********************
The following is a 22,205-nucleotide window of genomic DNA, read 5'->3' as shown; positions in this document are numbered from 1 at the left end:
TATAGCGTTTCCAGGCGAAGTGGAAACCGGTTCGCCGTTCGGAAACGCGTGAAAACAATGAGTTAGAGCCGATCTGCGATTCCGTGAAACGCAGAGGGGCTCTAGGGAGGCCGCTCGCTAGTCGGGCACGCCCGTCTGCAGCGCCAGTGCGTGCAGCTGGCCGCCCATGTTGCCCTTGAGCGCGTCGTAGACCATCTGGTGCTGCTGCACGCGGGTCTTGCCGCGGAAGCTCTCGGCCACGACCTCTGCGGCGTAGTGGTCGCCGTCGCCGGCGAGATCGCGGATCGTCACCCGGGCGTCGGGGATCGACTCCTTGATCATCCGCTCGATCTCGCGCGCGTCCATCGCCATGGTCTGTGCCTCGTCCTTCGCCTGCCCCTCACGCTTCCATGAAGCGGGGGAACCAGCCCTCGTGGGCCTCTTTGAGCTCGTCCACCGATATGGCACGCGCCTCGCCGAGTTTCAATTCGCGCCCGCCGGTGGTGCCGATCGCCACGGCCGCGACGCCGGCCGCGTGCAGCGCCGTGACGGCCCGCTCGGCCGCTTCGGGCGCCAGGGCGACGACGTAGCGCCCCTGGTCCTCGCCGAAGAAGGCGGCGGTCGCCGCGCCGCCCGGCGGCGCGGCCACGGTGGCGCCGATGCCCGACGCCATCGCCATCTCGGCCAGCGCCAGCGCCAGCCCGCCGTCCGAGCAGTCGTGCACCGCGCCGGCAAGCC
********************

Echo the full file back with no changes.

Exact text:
The following is a 22,205-nucleotide window of genomic DNA, read 5'->3' as shown; positions in this document are numbered from 1 at the left end:
TATAGCGTTTCCAGGCGAAGTGGAAACCGGTTCGCCGTTCGGAAACGCGTGAAAACAATGAGTTAGAGCCGATCTGCGATTCCGTGAAACGCAGAGGGGCTCTAGGGAGGCCGCTCGCTAGTCGGGCACGCCCGTCTGCAGCGCCAGTGCGTGCAGCTGGCCGCCCATGTTGCCCTTGAGCGCGTCGTAGACCATCTGGTGCTGCTGCACGCGGGTCTTGCCGCGGAAGCTCTCGGCCACGACCTCTGCGGCGTAGTGGTCGCCGTCGCCGGCGAGATCGCGGATCGTCACCCGGGCGTCGGGGATCGACTCCTTGATCATCCGCTCGATCTCGCGCGCGTCCATCGCCATGGTCTGTGCCTCGTCCTTCGCCTGCCCCTCACGCTTCCATGAAGCGGGGGAACCAGCCCTCGTGGGCCTCTTTGAGCTCGTCCACCGATATGGCACGCGCCTCGCCGAGTTTCAATTCGCGCCCGCCGGTGGTGCCGATCGCCACGGCCGCGACGCCGGCCGCGTGCAGCGCCGTGACGGCCCGCTCGGCCGCTTCGGGCGCCAGGGCGACGACGTAGCGCCCCTGGTCCTCGCCGAAGAAGGCGGCGGTCGCCGCGCCGCCCGGCGGCGCGGCCACGGTGGCGCCGATGCCCGACGCCATCGCCATCTCGGCCAGCGCCAGCGCCAGCCCGCCGTCCGAGCAGTCGTGCACCGCGCCGGCAAGCC